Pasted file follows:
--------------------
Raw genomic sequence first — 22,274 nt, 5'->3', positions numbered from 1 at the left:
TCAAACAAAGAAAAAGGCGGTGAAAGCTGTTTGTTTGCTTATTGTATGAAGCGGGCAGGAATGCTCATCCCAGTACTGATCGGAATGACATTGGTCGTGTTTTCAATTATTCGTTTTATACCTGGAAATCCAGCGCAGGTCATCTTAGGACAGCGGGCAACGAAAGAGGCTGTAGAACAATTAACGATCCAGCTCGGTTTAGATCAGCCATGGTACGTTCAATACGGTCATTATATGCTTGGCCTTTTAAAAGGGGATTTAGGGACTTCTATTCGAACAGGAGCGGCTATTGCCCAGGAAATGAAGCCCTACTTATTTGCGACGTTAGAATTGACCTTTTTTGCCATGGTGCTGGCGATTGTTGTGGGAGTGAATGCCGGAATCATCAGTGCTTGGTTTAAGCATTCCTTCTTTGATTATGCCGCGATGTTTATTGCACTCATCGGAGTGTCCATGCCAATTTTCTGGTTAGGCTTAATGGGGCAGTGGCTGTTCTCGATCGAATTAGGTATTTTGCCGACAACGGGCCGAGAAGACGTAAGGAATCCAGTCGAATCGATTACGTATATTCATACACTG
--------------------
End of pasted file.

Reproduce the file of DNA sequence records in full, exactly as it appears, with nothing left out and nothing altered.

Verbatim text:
Raw genomic sequence first — 22,274 nt, 5'->3', positions numbered from 1 at the left:
TCAAACAAAGAAAAAGGCGGTGAAAGCTGTTTGTTTGCTTATTGTATGAAGCGGGCAGGAATGCTCATCCCAGTACTGATCGGAATGACATTGGTCGTGTTTTCAATTATTCGTTTTATACCTGGAAATCCAGCGCAGGTCATCTTAGGACAGCGGGCAACGAAAGAGGCTGTAGAACAATTAACGATCCAGCTCGGTTTAGATCAGCCATGGTACGTTCAATACGGTCATTATATGCTTGGCCTTTTAAAAGGGGATTTAGGGACTTCTATTCGAACAGGAGCGGCTATTGCCCAGGAAATGAAGCCCTACTTATTTGCGACGTTAGAATTGACCTTTTTTGCCATGGTGCTGGCGATTGTTGTGGGAGTGAATGCCGGAATCATCAGTGCTTGGTTTAAGCATTCCTTCTTTGATTATGCCGCGATGTTTATTGCACTCATCGGAGTGTCCATGCCAATTTTCTGGTTAGGCTTAATGGGGCAGTGGCTGTTCTCGATCGAATTAGGTATTTTGCCGACAACGGGCCGAGAAGACGTAAGGAATCCAGTCGAATCGATTACGTATATTCATACACTG